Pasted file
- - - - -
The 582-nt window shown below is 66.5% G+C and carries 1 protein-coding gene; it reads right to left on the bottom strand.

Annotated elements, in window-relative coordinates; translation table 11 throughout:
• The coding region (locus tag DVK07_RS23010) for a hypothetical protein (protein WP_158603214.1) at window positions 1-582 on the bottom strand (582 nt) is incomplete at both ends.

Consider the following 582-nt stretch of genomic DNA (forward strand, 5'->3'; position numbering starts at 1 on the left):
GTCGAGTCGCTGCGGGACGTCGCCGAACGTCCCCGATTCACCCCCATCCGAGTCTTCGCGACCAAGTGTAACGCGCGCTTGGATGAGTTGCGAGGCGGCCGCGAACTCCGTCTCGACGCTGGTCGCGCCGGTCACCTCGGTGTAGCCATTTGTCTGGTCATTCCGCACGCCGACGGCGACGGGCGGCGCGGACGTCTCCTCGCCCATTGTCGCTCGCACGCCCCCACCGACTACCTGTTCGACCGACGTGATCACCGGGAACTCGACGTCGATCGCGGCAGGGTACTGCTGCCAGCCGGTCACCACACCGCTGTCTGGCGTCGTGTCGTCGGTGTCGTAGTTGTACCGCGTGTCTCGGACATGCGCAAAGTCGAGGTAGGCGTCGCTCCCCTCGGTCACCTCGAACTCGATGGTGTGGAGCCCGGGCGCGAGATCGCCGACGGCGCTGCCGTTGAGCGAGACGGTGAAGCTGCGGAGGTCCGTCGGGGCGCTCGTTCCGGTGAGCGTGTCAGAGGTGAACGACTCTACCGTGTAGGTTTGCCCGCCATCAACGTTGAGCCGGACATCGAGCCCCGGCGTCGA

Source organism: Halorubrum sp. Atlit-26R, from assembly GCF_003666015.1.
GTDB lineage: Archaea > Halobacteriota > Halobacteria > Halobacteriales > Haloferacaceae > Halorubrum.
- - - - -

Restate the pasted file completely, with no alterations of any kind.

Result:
The 582-nt window shown below is 66.5% G+C and carries 1 protein-coding gene; it reads right to left on the bottom strand.

Annotated elements, in window-relative coordinates; translation table 11 throughout:
• The coding region (locus tag DVK07_RS23010) for a hypothetical protein (protein WP_158603214.1) at window positions 1-582 on the bottom strand (582 nt) is incomplete at both ends.

Consider the following 582-nt stretch of genomic DNA (forward strand, 5'->3'; position numbering starts at 1 on the left):
GTCGAGTCGCTGCGGGACGTCGCCGAACGTCCCCGATTCACCCCCATCCGAGTCTTCGCGACCAAGTGTAACGCGCGCTTGGATGAGTTGCGAGGCGGCCGCGAACTCCGTCTCGACGCTGGTCGCGCCGGTCACCTCGGTGTAGCCATTTGTCTGGTCATTCCGCACGCCGACGGCGACGGGCGGCGCGGACGTCTCCTCGCCCATTGTCGCTCGCACGCCCCCACCGACTACCTGTTCGACCGACGTGATCACCGGGAACTCGACGTCGATCGCGGCAGGGTACTGCTGCCAGCCGGTCACCACACCGCTGTCTGGCGTCGTGTCGTCGGTGTCGTAGTTGTACCGCGTGTCTCGGACATGCGCAAAGTCGAGGTAGGCGTCGCTCCCCTCGGTCACCTCGAACTCGATGGTGTGGAGCCCGGGCGCGAGATCGCCGACGGCGCTGCCGTTGAGCGAGACGGTGAAGCTGCGGAGGTCCGTCGGGGCGCTCGTTCCGGTGAGCGTGTCAGAGGTGAACGACTCTACCGTGTAGGTTTGCCCGCCATCAACGTTGAGCCGGACATCGAGCCCCGGCGTCGA

Source organism: Halorubrum sp. Atlit-26R, from assembly GCF_003666015.1.
GTDB lineage: Archaea > Halobacteriota > Halobacteria > Halobacteriales > Haloferacaceae > Halorubrum.